‘I think the best part about it was talking to people after and just seeing how many individual, special moments everyone was having.’   

While the attendees were the players, the music set the scene.

Zang from Magic Giant added: ‘Music has always been a soundtrack to help you feel things, whether it be in a movie when it guides an audience to feel a certain way, it’s made to do that.’ 

'It's special to be at a music festival that isn't as much about the music as it is about everyone's individual experience,' said JP Saxe

‘It’s special to be at a music festival that isn’t as much about the music as it is about everyone’s individual experience,’ said JP Saxe

A mirror installation sponsored by The Big Leap on FOX designed to give an all-at-once view of what's ahead of and behind you was on site

A mirror installation sponsored by The Big Leap on FOX designed to give an all-at-once view of what’s ahead of and behind you was on site

Evolve or repeat

We repeat what we don’t repair.

‘This festival is a catalyst for growth and change,’ said Magic Giant’s guitarist, Zang.

‘You write your intentions down and they are usually things that you want to release and let go of, whether it be things weighing you down, or pain that you’ve been feeling all year, or just memories of loss.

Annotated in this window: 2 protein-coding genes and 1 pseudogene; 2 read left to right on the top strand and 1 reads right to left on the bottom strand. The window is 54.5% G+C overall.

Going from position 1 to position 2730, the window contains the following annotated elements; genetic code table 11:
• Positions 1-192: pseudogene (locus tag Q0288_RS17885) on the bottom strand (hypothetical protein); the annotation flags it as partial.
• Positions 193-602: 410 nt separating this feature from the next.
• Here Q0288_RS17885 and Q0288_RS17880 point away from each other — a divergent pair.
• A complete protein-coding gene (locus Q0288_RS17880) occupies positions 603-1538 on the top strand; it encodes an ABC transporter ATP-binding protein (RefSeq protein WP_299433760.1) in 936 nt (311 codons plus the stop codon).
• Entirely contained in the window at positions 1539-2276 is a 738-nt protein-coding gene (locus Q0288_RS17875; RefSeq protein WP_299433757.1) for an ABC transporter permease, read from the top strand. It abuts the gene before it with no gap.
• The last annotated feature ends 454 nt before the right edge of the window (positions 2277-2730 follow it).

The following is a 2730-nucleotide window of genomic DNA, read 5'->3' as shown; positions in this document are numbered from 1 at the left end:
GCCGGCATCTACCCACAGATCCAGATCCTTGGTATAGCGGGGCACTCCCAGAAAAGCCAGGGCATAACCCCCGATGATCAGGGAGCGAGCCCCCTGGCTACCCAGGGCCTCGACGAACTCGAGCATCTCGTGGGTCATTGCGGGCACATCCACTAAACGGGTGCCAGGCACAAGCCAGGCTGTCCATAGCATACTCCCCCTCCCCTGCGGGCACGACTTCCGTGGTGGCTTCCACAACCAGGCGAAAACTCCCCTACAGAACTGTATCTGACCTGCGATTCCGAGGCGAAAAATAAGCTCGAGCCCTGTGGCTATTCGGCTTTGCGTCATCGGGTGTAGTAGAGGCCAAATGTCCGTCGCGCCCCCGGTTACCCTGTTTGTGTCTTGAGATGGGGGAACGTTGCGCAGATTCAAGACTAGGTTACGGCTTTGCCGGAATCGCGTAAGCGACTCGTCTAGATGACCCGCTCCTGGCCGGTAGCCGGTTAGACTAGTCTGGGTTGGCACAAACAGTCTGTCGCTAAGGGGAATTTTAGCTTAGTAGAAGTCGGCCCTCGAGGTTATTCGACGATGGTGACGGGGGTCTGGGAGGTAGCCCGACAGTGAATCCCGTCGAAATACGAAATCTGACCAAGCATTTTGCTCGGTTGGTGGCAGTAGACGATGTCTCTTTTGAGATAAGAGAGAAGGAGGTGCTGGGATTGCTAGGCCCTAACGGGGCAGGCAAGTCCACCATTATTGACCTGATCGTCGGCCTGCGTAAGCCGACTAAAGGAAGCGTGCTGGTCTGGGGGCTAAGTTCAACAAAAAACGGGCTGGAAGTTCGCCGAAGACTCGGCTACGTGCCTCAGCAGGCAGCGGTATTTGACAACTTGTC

‘You feel the weight lift as you let go of these lanterns, it’s sort of like a rising of your spirit and a letting go of all the negativity and things holding you down.’

“A Little Bit Yours,” a heart-wrenching song about trying to get over someone, was another hit JP Saxe performed. 

‘That was one of the last songs I wrote about a relationship I was in before I figured out how to reach forward and not back. It’s the last song of that era of my life.’ 

'This festival is a catalyst for growth and change,' said Magic Giant’s guitarist, Zang

‘This festival is a catalyst for growth and change,’ said Magic Giant’s guitarist, Zang

The people are the stars of the show

The RiSE festival takes place every October

But even with all the activity and musical acts, ‘the people are the stars of this show,’ said Vance. ‘They are showing their light, LITERALLY

Going through the global pandemic, now more than ever is the time to believe that this situation, the darkness and turning inward we all find ourselves facing will end soon. 

And the time we’ve had to reflect can elevate us and bring us to a better place within and without so we can move forward in unity and rise beyond what is temporarily keeping us down.